While everyday life isn’t a horror movie, in Li’s hands, simple observations quickly turn into setups that feel poised to lead somewhere menacing or just totally unexpected. Someone is holding what looks like a severed head; dinosaurs emerge on the side of the road for picture-hungry snappers; aliens dance in shiny costumes; rabbits come out of a wrecked van; people are taken away in handcuffs; strange eyes appear in the bark of a tree; a huge teddy bear is impaled on the spikes of an iron fence; and a man sadly holds a handgun as he sits alone at a table in the park. Any of these moments could be the start or end of a short story, Li’s singular discoveries and situations left pleasantly open.

When Li doesn’t see the hazy sadness of a lonely Christmas tree or an artificial moon hoisted into the sky on scaffolding, he seems to be having fun with the playfulness of visual interruption. The smoke rings provide a memorable darkening effect, surpassed only by what looks like a fried bug (or just candy) on a stick jutting right past a smiling girl’s face. He then balances this deliberate disruption with so many images of peeking through – from behind a slit in curtains, from an oversized suit, from behind a round hole in a large air conditioner, through binoculars and a camera, and through the mouth of a bear costume. His viewing pleasure is certainly contagious, reaching a climax of relatable silliness with a thrown nut caught in the air between the pitcher’s hand and the catcher’s gaping mouth.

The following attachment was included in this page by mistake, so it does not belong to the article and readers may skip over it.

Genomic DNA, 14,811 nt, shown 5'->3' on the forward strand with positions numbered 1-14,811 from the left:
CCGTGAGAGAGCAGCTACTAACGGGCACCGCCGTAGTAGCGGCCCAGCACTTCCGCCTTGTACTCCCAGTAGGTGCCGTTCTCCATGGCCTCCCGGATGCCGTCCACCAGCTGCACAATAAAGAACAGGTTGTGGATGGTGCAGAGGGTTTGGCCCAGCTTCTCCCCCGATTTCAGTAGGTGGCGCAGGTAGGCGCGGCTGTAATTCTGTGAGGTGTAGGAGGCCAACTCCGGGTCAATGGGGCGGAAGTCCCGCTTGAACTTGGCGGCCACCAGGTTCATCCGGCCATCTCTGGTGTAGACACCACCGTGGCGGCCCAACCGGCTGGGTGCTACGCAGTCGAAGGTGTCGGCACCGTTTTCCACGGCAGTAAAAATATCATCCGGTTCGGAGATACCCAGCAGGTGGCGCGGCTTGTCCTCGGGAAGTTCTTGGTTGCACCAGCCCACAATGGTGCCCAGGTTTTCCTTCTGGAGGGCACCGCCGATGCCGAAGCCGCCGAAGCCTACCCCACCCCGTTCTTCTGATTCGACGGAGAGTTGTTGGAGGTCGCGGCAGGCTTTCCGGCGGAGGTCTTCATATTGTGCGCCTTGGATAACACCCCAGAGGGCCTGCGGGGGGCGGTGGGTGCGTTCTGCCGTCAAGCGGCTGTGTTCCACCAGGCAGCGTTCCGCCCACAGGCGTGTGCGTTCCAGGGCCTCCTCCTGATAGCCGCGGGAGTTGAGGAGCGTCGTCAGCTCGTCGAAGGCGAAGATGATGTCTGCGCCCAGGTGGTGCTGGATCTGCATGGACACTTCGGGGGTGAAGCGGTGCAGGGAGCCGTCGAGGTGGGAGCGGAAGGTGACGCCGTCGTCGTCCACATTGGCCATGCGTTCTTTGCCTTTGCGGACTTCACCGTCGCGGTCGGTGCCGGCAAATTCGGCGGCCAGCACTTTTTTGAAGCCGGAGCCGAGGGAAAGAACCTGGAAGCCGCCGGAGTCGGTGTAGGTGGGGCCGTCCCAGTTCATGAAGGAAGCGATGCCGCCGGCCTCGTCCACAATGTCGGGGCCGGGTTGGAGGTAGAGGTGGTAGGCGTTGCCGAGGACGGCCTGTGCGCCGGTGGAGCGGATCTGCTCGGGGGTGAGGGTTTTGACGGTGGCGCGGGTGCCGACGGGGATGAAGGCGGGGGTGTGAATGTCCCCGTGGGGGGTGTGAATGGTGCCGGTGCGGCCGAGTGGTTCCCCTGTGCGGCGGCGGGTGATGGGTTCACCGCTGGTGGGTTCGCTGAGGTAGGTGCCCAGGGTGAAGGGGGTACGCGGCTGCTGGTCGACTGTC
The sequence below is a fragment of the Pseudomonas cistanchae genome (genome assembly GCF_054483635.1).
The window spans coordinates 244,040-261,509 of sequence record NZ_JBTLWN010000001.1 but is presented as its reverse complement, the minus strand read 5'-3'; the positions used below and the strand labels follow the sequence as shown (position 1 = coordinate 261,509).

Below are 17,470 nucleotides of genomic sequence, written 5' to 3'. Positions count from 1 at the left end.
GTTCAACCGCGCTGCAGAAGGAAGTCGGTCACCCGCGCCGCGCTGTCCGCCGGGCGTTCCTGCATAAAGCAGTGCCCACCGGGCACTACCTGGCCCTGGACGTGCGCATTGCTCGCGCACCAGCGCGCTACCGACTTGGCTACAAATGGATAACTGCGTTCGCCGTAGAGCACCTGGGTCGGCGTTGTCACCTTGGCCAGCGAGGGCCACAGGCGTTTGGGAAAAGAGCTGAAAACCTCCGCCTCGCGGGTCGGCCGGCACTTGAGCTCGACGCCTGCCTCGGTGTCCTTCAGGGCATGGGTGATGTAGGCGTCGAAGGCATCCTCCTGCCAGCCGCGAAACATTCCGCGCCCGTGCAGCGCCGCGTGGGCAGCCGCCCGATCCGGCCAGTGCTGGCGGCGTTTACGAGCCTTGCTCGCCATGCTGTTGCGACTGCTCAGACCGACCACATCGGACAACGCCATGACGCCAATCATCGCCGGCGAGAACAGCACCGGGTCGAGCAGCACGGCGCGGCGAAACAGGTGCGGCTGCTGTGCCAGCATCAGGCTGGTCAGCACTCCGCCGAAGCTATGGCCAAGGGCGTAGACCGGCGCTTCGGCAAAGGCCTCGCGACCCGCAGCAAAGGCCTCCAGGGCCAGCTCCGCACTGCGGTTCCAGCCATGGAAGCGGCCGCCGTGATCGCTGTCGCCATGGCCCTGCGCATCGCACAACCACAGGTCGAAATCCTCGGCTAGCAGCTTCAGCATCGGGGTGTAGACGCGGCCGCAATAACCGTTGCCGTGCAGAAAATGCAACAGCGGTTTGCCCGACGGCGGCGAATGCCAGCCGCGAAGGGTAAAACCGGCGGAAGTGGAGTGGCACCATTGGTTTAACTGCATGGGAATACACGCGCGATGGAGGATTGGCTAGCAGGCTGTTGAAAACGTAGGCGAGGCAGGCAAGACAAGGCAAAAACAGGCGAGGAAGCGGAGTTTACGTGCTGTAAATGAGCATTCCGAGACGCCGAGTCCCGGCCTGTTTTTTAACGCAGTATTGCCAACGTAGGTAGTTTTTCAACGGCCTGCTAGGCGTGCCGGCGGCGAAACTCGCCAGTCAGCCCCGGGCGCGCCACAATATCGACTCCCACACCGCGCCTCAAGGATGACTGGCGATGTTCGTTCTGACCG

The general conclusion to be drawn from Good night is that the genre of street photography continues to be reinvented and reinvigorated by contemporary photographers like Li. Almost every image in this lively photo book can be logically followed by the question “what’s going on here?” This intentional mystery, and the active engagement it then requires from the viewer, Good night fresh and exciting. Li keeps us guessing, and that quirky feeling of being just a little out of control creates the potential for lasting surprise, even on later journeys through the images.

Collector’s point of view: Feng Li is represented by Galerie Marguo in Paris (here), and by Concrete Rep in the UK (here) for his commercial work. His work has little secondary market history at this point, so gallery retail probably remains the best option for interested collectors to follow.